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Measurements Matter: Calculate Social Security Using the Right Tools

Full-length image of baseball pitcher Bob Feller of the Cleveland Indians winding up for a pitch during practice, Editor's Letter AARP Bulletin May 2013

New York Times Co./Getty Images

Bob Feller's fastball was measured by comparing it to a motorcycle's speed. A truly accurate assessment would have required a radar gun. The right equipment needs to be used to calculate the Social Security cost-of-living adjustment, too.

To measure the speed of Bob Feller's fastball, the motorcycle had a 10-foot head start.

Learn about the future of Medicare and Social Security

Racing along Chicago's Lincoln Park in 1940, the Chicago police officer and his Harley-Davidson passed Feller at 86 miles per hour as the Cleveland Indians fireballer began his windup.

Then the race was on to see whether the pitch or the motorcycle reached home plate first. The ball won by 3 feet, and the assembled clockers calculated that Feller's fastball traveled between 98.6 and 104 mph. Fast-forward to the 21st century, when baseball scouts and even Little League dads use radar guns.

There's a message here: Measurement matters. So be sure to use the right equipment for your calculations.

Take the budget debate. To trim the budget deficit, the president and his fiscal warriors are targeting an array of federal benefits, including Social Security, by linking annual cost-of-living adjustments to a formula called the chained consumer price index.

The current consumer price index tracks the cost of a market basket of goods and services typically purchased by American households, while the chained CPI captures cost-saving decisions people make as prices increase — for instance, buying used cars instead of new, or chicken instead of beef.

Here's the problem: The chained CPI calculation is based on the total population and does not reflect spending changes as people get older.

Of the nearly 58 million Americans getting Social Security benefits, 70 percent are retired and at a point in their lives when health care and housing take a larger share of the household budget and education takes less. As it happens, the U.S. Bureau of Labor Statistics has been testing an alternative index that reflects these changes.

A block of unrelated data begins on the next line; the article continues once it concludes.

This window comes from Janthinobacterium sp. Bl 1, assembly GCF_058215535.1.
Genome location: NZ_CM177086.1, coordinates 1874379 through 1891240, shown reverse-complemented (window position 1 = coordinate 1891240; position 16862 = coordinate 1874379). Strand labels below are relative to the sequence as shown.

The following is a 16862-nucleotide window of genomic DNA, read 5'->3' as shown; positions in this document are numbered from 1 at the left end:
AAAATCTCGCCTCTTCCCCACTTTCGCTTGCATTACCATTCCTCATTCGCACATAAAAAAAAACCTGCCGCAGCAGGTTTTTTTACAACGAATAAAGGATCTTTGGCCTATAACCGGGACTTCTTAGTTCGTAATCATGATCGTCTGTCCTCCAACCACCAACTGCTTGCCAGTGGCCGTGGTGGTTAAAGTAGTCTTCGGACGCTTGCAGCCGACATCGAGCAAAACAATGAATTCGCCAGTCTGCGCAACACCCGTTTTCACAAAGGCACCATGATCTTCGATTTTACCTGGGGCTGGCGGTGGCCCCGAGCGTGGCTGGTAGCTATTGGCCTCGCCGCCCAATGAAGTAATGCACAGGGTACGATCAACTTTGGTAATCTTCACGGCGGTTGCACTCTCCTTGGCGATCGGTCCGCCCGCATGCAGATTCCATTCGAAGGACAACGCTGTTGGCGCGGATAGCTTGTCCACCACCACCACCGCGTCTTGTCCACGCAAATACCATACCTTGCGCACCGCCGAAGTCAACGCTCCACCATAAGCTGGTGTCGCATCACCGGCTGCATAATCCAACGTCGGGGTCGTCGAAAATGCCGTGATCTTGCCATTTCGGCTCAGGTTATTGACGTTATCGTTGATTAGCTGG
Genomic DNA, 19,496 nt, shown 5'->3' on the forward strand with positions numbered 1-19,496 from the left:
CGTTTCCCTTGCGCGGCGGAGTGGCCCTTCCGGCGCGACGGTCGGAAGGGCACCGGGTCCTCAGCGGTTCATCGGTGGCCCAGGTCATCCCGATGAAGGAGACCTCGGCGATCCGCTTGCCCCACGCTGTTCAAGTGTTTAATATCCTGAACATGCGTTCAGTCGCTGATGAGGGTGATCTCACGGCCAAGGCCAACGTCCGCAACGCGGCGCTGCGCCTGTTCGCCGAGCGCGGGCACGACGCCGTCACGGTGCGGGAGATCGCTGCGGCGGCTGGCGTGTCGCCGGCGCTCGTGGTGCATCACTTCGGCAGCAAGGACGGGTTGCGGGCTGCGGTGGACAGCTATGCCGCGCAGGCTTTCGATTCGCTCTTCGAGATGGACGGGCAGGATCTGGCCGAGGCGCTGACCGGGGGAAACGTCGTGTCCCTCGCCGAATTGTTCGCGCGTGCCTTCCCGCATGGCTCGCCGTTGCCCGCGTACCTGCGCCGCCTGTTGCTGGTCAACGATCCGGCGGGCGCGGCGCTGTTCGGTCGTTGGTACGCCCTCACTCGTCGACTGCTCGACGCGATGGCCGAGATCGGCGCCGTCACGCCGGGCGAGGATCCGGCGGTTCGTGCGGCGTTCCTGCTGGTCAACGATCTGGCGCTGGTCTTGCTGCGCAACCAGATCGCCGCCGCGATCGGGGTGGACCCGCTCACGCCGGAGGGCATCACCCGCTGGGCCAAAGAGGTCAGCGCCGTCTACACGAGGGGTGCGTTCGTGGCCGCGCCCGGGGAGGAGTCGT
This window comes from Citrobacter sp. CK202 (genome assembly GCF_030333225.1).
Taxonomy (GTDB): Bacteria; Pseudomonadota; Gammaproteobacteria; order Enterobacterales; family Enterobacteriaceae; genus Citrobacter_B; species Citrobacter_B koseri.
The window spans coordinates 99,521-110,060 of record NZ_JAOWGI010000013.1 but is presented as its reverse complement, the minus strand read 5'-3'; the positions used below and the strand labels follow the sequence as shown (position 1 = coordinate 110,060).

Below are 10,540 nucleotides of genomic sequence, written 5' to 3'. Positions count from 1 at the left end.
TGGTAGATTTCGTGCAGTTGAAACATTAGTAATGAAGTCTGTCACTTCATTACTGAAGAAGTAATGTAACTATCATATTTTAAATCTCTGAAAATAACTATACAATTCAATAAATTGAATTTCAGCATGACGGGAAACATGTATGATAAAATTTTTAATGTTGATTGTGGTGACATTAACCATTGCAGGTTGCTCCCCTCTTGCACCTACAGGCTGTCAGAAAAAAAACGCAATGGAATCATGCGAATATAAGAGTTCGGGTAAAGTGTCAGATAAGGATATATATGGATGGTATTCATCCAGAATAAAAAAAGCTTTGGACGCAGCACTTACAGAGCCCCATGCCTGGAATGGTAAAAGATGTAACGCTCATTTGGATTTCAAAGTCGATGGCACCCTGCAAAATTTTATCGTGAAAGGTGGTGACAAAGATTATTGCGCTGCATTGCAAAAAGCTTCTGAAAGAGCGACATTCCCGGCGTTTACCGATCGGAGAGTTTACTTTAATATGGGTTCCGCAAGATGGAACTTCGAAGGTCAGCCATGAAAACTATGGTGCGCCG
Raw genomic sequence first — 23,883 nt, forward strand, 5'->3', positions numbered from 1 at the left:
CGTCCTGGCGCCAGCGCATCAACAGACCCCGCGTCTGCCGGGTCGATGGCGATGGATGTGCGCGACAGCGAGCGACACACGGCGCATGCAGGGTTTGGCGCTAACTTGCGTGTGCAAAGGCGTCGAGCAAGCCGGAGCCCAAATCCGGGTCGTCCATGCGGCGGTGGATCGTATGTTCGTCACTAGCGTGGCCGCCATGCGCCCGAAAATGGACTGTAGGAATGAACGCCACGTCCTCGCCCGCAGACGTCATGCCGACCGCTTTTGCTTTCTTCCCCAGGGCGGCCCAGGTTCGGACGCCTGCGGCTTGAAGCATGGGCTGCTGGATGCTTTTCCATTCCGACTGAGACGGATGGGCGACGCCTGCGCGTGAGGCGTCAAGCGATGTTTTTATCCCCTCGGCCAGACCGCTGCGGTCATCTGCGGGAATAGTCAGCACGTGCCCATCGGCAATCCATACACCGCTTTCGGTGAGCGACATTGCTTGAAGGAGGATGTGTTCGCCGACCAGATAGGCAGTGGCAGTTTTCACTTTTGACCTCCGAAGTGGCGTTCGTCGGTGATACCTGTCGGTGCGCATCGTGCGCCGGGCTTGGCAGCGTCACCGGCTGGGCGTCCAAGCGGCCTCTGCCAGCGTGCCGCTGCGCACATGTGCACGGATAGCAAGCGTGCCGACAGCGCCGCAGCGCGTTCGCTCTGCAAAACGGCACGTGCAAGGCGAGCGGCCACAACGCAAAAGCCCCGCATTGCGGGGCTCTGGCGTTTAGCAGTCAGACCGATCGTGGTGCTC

If it had been in effect, the "CPI for the elderly" would have increased the cost-of-living adjustment (COLA) today, and would raise it even more tomorrow. The president's budget proposal pegs the Social Security COLA to the chained CPI. By this calculation, the average benefit would be 2.9 percent lower than it would be under current law after 10 years, and 8.4 percent lower after 30 years. The same accumulated benefit pegged to the CPI for the elderly would be $4,052 higher than with the chained CPI after 10 years, and $34,047 higher after 30 years, according to AARP's Public Policy Institute.

Here's the big picture: The objective is to make the Social Security system secure and independent. Clearly, Social Security's finances need fixing and should not get entangled in the budget deficit debate. There are plenty of ways to do this. The quickest is to eliminate the income cap on payroll taxes, currently set at $113,700. Another way is to raise the payroll tax rate or the eligibility age.

But addressing the challenges of securing our nation's finances as well as Social Security requires not just a balanced approach but also measuring tools that are logical and accurate. It's the 21st century, after all. Don't measure the cost of living with a motorcycle when you should be using a radar gun.

Jim Toedtman is the editor of the AARP Bulletin.

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